The second way is to learn how to follow your instinct. Artwork is all about exploring the things that fascinate you. Don't force anything that doesn't feel right. In Taoism, the gut is considered the second brain, which is the realm of instinct. When trying to make a decision, ask yourself which option you would prefer and see feel how they both feel in your body - that is your gut telling you the answer! Practice following instinct by letting your second brain choose what to draw, what time to go to the studio, when to stop making something. Following your instinct is acting on faith, which helps build trust in yourself. Once you build a little trust, the big existential questions become easier to answer.
And lastly, ask yourself: Am I doing this for me, or am I only doing this for someone else? Of course, it's important to think of the gift you can share with an audience as you make the piece. As Bill Viola says, "art is a gift" and Marina Abramovic believes sharing your work is your "obligation and duty to society". However, sometimes I get really excited about an idea and suddenly lose interest, but I feel compelled to finish it for a show or other deadline. I always feel like I wasted time, because I rarely am happy with the result. I made it not for me, but for the people who were expecting a finished piece. When making your artwork feels like a chore, it will show in the final result. You will know when you're making a piece for yourself. You will feel a deep joy and excitement; you'll want to share it with the world. Ultimately, making something that is truly yours comes down to intention. Intention is the determining factor to release us from delusion.
Last Saturday I had the pleasure of learning more about Sa Papermaking at the Preservation House, where our study abroad group went the first week of the program. I was hoping to learn more in depth about the entire process, especially since making paper was one of the important goals of my research!
The tour was lead by one of the employees named Tip and the owner, who demonstrated the process. They were understandably stressed because we had a hard time understanding one another at first, but moreso because we both felt guilty not being able to communicate well! I just smiled and motioned that I could watch and learn.
The first step was seeing how the bark was stripped from the tree with a utility knife. The tree is a Mulberry species native to Asia, but is able to grow in other continents such as North America, Europe and Africa. It's scientific name is Broussonetia papyrifera. The trunk and branches are rather small but can grow very tall. When the inner bark is harvested, it is cut in strips so it does not kill the tree. If the cut went to close to the core, it would cause the tree harm. The strips should be long to extract very long fibers, which end up being about four or five feet long. The long fibers are essential to Eastern papers, which allow the paper sheets to be very strong even when they're thin.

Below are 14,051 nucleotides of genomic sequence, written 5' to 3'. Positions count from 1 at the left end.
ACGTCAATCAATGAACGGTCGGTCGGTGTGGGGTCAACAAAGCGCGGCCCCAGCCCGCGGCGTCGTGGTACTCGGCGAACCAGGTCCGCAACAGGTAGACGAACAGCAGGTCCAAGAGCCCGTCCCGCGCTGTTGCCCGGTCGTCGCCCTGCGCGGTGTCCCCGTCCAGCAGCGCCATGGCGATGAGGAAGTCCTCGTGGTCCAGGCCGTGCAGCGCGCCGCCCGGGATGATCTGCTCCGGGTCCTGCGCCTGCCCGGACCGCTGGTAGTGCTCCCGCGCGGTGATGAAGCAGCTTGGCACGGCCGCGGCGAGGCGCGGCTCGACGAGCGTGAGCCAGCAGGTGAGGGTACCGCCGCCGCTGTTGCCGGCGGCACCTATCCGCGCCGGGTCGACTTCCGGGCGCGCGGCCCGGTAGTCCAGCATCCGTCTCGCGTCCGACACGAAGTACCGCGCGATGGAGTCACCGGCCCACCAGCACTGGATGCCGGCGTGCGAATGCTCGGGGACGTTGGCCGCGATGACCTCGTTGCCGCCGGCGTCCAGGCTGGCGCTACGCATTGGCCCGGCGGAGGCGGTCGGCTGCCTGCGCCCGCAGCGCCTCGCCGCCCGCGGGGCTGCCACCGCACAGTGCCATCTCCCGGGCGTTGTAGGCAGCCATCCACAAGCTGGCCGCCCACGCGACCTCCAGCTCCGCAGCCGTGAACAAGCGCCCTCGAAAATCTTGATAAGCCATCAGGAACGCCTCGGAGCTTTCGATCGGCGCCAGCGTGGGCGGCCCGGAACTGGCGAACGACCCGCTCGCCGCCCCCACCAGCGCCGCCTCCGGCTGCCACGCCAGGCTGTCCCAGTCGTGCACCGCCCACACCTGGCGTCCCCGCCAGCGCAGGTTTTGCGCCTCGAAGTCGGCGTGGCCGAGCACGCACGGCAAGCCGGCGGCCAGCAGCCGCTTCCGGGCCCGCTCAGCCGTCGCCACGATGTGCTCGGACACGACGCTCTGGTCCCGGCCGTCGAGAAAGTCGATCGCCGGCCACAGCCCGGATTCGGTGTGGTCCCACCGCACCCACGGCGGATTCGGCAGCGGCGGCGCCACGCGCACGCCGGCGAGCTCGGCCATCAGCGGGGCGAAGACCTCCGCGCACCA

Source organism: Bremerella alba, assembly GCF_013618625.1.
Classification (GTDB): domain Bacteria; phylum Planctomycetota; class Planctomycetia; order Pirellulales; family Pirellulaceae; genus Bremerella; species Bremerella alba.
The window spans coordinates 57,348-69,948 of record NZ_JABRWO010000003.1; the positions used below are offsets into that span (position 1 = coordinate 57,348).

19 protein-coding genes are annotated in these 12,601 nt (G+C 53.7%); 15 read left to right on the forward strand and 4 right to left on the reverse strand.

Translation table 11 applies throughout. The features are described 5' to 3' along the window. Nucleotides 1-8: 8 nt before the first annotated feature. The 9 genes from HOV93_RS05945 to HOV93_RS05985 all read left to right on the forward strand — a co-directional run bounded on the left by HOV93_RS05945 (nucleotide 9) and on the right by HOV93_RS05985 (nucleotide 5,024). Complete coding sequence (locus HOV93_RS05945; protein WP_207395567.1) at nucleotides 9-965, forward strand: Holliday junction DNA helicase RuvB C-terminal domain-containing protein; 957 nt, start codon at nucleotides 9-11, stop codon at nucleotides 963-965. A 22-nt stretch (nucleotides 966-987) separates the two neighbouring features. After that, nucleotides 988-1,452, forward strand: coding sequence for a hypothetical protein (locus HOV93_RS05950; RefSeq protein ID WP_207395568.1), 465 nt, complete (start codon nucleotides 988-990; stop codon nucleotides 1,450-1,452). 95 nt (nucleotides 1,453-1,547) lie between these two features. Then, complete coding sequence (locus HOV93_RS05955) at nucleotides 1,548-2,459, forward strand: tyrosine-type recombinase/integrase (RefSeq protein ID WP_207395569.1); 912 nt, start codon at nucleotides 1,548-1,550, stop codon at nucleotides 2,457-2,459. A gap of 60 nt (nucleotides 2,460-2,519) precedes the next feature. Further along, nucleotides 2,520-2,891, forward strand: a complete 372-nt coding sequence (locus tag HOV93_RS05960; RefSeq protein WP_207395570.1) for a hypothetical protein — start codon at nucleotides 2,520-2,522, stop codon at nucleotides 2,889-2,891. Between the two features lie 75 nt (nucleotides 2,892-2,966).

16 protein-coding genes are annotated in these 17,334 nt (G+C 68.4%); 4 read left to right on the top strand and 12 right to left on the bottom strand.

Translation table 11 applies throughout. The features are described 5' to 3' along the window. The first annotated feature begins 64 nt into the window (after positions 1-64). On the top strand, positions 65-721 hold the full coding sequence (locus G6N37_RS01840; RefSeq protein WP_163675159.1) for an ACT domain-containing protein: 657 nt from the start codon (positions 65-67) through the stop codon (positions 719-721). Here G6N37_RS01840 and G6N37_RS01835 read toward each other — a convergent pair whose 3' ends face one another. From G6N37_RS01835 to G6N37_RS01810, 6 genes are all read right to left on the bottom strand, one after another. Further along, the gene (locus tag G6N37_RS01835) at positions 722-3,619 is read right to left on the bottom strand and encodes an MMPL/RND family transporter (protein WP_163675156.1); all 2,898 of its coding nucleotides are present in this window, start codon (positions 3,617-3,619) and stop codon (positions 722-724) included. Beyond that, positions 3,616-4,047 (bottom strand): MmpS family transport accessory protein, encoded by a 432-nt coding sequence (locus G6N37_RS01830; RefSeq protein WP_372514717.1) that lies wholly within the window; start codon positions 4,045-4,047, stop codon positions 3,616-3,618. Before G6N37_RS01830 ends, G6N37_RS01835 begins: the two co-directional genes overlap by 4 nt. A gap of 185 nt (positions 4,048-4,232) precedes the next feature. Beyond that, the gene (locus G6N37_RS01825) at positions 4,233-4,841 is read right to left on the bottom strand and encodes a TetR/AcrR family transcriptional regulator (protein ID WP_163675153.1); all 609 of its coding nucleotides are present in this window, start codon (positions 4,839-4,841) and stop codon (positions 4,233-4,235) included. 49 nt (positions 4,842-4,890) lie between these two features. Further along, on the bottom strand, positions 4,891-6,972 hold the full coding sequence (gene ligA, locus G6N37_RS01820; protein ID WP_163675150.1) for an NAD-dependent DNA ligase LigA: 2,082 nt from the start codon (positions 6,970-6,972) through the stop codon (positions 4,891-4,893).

The inner bark becomes the raw fiber of the paper. Here they leave the bark for two days to dry in the sun and later strip the outer brown bark off from the cream-colored inner bark.
There was a beautiful Lanna style wooden barn on the property full of raw fiber on a loft. It looked a lot like the way my dad would pile bales of hay in the "hay mound"!
The next stop was the boiler, where the raw fiber is cooked to be soft. The bark is boiled in water with 1 bag soda ash at 200 degrees celsius (392 degrees farenheit) for five hours.
I'm not sure how much soda ash was in one of their bags, but I'm guessing maybe 5-10 pounds.
Then 50% hydrogren peroxide solution is added to the boiling water, stirring the fibers about and letting it boil for four hours. The hydrogen peroxide bleaches the fiber and helps it become the light creamy color we all love in Sa paper.
After the fibers have been cooked, they must be beaten to become even softer! At the preservation house, the fibers are formed into pancake shapes and pounded with wooden mallets. (They showed this part the first time I went, and we all pounded in unison sitting on tree stumps!) The pancake is about 1 kilo (2 pounds) of raw fiber, beaten by hand for 1.5 hours.
As we waited for the beater to fill up with enough water from the hose, Tip and I took the oppotunity to document the moment. She instagramed this with a caption that said, "my new friend"! So sweet.
The fibers are beaten by machine for only 15 minutes. He gradually filled it with 25 kilos (55 pounds) of fiber. Tip informed me that the beater is 70 years old, same age as our demonstrator! Which of course led to a conversation about ages. I told them I was 25 to which she said, "I could be your mama!" He pointed to himself and said, "grandpapa!"